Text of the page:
The Court of Appeal has now considered whether the use of a viewing gallery at the Tate Modern constitutes common law nuisance, as an invasion of privacy.

The case was originally heard in the High Court, where the judge concluded that the owners of four luxury apartments, with wall-to-wall and floor-to-ceiling windows and views across London, were not entitled to an injunction preventing the use of the Tate’s viewing gallery.

The apartment owners had argued that the Tate was committing a common law nuisance, and an unreasonable and unlawful interference with their property, by allowing visitors onto the terrace and therefore the opportunity to look into the apartments from that vantage point. However, the Court of Appeal agreed with the judge at first instance and refused an injunction on the basis that the interference experienced by overlooking from the terrace did not constitute common law nuisance at all. 

Whilst at first instance the judge considered and envisaged that there may be cases where overlooking may constitute nuisance, the Court of Appeal took the view that the law of nuisance should not extend to this type of invasion of privacy. It relied on centuries of cases on common law nuisance where there has never been a reported case to suggest that nuisance should extend to issues of overlooking.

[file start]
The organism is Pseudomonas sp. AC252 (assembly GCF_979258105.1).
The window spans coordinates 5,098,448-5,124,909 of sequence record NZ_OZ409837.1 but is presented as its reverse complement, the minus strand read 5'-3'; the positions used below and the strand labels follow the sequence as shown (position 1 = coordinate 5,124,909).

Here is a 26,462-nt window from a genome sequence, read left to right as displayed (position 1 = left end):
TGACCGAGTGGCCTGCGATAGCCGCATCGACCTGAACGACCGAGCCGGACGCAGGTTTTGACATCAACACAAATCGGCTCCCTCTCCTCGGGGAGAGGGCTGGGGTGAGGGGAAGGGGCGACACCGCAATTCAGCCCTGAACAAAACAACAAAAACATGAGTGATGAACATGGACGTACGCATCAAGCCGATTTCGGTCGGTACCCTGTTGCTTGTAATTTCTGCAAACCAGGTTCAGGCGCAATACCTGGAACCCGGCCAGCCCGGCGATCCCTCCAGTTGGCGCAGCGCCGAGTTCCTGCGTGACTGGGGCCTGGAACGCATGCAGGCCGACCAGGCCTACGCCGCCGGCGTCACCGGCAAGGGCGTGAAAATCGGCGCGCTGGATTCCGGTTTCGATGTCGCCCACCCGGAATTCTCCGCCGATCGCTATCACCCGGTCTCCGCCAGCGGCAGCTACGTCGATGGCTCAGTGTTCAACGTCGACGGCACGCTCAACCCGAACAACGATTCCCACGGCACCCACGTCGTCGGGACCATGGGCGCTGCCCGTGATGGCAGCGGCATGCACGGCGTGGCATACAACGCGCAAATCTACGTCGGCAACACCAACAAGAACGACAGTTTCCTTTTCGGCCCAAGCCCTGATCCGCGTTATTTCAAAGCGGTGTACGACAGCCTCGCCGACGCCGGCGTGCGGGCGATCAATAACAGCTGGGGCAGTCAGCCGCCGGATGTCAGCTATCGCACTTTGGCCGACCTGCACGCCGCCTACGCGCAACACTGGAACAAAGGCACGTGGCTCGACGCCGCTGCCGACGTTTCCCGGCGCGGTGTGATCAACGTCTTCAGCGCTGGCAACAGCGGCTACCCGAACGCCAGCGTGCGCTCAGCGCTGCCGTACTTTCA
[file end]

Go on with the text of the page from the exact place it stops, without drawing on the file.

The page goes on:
As I concluded in my note on this case at first instance, the facts here are particularly unusual, and each case will have its own contextual background. What we can take from the Court of Appeal’s judgment is it is not the common law tort of nuisance that should protect an individual’s privacy, but rather that protection is provided by other legal frameworks, such as the planning regime, data protection and protection from harassment.

The courts will be reluctant to extend the bounds of nuisance to protect types of interference not already seen in historic case law.